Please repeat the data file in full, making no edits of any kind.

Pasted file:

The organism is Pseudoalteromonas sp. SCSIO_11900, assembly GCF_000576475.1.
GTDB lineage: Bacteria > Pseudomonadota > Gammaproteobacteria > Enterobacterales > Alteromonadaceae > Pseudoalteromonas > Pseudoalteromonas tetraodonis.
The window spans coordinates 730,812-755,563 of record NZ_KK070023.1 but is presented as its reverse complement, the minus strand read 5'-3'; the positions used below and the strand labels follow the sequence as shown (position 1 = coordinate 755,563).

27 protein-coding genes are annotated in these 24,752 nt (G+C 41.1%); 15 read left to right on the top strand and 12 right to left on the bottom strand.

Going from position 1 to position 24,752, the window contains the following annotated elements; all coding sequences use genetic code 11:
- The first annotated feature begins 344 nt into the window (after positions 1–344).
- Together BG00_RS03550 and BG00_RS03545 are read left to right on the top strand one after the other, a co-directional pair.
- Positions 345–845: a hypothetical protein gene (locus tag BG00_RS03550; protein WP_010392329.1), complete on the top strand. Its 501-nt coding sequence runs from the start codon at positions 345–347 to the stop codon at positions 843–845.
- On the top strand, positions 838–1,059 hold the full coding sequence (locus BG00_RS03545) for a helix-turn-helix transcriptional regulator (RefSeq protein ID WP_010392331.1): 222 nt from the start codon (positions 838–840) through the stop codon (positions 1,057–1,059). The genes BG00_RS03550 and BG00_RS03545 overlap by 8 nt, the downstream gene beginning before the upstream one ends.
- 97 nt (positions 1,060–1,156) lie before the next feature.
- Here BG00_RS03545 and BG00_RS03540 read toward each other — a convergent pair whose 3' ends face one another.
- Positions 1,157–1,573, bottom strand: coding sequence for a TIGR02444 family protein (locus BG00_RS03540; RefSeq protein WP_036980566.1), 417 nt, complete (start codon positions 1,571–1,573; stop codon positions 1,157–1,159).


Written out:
The organism is Pseudoalteromonas sp. SCSIO_11900, assembly GCF_000576475.1.
GTDB lineage: Bacteria > Pseudomonadota > Gammaproteobacteria > Enterobacterales > Alteromonadaceae > Pseudoalteromonas > Pseudoalteromonas tetraodonis.
The window spans coordinates 730,812-755,563 of record NZ_KK070023.1 but is presented as its reverse complement, the minus strand read 5'-3'; the positions used below and the strand labels follow the sequence as shown (position 1 = coordinate 755,563).

27 protein-coding genes are annotated in these 24,752 nt (G+C 41.1%); 15 read left to right on the top strand and 12 right to left on the bottom strand.

Going from position 1 to position 24,752, the window contains the following annotated elements; all coding sequences use genetic code 11:
- The first annotated feature begins 344 nt into the window (after positions 1–344).
- Together BG00_RS03550 and BG00_RS03545 are read left to right on the top strand one after the other, a co-directional pair.
- Positions 345–845: a hypothetical protein gene (locus tag BG00_RS03550; protein WP_010392329.1), complete on the top strand. Its 501-nt coding sequence runs from the start codon at positions 345–347 to the stop codon at positions 843–845.
- On the top strand, positions 838–1,059 hold the full coding sequence (locus BG00_RS03545) for a helix-turn-helix transcriptional regulator (RefSeq protein ID WP_010392331.1): 222 nt from the start codon (positions 838–840) through the stop codon (positions 1,057–1,059). The genes BG00_RS03550 and BG00_RS03545 overlap by 8 nt, the downstream gene beginning before the upstream one ends.
- 97 nt (positions 1,060–1,156) lie before the next feature.
- Here BG00_RS03545 and BG00_RS03540 read toward each other — a convergent pair whose 3' ends face one another.
- Positions 1,157–1,573, bottom strand: coding sequence for a TIGR02444 family protein (locus BG00_RS03540; RefSeq protein WP_036980566.1), 417 nt, complete (start codon positions 1,571–1,573; stop codon positions 1,157–1,159).